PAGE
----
Generic term for continuous circular soft attachments. While lashing configurations should be designed and tied by a professional, loops are strong and very simple to use because they don’t require knots. Approved loop configurations are included in applicable Harken product manuals. Custom configurations should be approved by Harken technical service or an experienced rigger.

LOUP™ soft attachments:
LOUPs are Yale-brand loop lashings. They contain coiled UHMW braid and are covered with a sleeve to protect from wear. Colored tracers in the sleeve denote load rating and indicate UV exposure.

Picture 14

Maximum working load (MWL):
Never, under any circumstances, exceed the capacity or maximum working load (MWL) of any piece of equipment. The maximum working load may be found in our catalog, on our website, or through our technical service department. Loads above the MWL can cause the equipment to fail suddenly and unexpectedly.

Maximum working loads are a 4:1 coefficient ratio of the breaking load. Human suspension applications require a 10:1 ratio.You must carefully read, understand, and follow all of the warnings and instructions in the User Manual provided by Harken in order to avoid an accident.

Nylatron® nylon: 
Durable, lightweight composite material that has high mechanical strength and stiffness, resists static electricity, and has excellent wear resistance.

Pinstop cars:
Pinstop cars have a lever that is used to control the range of movement or lock cars in position along the track. Open the pinstop to move; close to lock in place.

Picture 15


PTFE-coating, along with anodization, protects aluminum against corrosion by sealing the surface from moisture. It also minimizes friction and gives the component better wear resistance.

A ratchet is a mechanism that holds part of the load on a block, letting you pull and release with complete control. Ratchets make it much easier to hand-hold higher loads by only allowing the sheave to turn in the trimming direction. This reduces muscle fatigue and offers better control when easing the sheet. Ratchets also make trimming easier since you don’t have to hold the full force of the load while shifting your grip.

Picture 16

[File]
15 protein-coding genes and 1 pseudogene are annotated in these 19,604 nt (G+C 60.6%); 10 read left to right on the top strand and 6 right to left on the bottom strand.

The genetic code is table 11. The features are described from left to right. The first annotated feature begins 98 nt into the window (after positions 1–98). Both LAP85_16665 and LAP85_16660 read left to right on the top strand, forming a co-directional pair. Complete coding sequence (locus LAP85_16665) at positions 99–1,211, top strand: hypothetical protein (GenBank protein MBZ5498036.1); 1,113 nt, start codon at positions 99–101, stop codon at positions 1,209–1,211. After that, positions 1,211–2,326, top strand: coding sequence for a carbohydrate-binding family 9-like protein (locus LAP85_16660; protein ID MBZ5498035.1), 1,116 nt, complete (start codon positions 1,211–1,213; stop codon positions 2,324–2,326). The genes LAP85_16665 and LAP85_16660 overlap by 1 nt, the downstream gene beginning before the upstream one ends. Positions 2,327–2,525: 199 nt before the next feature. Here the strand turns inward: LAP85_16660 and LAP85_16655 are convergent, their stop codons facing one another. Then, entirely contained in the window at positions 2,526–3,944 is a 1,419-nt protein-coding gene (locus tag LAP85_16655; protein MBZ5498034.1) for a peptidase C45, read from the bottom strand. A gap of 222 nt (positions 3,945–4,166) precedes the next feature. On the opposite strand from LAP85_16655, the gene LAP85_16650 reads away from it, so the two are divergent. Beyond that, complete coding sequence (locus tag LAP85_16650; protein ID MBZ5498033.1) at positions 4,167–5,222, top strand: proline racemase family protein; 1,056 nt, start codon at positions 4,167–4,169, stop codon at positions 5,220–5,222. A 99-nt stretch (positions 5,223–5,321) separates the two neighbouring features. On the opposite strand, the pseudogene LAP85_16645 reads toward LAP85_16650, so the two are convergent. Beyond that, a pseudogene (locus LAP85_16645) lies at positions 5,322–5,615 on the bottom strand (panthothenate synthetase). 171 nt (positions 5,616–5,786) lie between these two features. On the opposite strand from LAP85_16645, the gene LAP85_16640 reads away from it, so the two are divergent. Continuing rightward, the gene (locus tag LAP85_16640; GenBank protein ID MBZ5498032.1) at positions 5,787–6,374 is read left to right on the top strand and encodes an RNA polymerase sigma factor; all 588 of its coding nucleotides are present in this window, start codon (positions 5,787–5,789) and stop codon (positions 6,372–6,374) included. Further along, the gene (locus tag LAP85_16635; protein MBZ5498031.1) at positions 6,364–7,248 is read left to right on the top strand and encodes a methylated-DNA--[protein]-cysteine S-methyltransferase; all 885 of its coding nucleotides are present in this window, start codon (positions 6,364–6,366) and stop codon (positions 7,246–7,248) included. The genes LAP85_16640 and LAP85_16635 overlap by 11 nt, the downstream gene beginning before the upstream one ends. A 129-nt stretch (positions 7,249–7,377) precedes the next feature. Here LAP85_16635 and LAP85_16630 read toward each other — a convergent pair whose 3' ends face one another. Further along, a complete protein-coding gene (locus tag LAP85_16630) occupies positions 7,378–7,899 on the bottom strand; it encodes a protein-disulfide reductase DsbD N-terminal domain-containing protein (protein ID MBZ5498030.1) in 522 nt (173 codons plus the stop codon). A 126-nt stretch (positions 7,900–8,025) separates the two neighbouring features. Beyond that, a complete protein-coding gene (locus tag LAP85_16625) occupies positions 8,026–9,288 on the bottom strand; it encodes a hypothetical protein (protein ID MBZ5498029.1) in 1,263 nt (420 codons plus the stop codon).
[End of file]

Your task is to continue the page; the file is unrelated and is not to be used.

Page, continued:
Roller bearings:
Roller bearings have greatly increased bearing contact surface area over ball bearings. This increases the strength and load capacity, but can also increase friction. For the best combination of high-strength and low-friction hardware, we use caged roller bearings.

Picture 17

Self-tailing jaws:
A self-tailing winch allows the rope to be automatically and properly pulled and paid out. The « jaws » are a facing pair of clamping rings at the top of the winch drum with an angular shaped groove between them for the rope. The self-tailing jaws support a stripper arm for feeding the rope from the drum to the groove and paying out rope from the groove.

Picture 18

Set screw:
Several parts use set screws that can be tightened and loosed via hex wrench or screwdriver, making it easy for users to customize settings such as a Ratchamatic® block’s engagement tension, a pulley’s shackle direction, or a hydraulic relief valve’s threshold.

A U-shaped bracket, the open end of which is closed by a removable bolt (shackle pin), used for securing ropes, chains, etc.

Picture 19

A sheave (pronounced « shiv ») is the wheel of a block with a groove along its edge for holding a line or cable.

Picture 20

Sideplates are the outer faces of a block that hold the sheave (wheel) in place. Sideplates can be made of lightweight composites, hardcoat-anodized aluminum, stainless steel, or titanium depending on the load requirements of the application.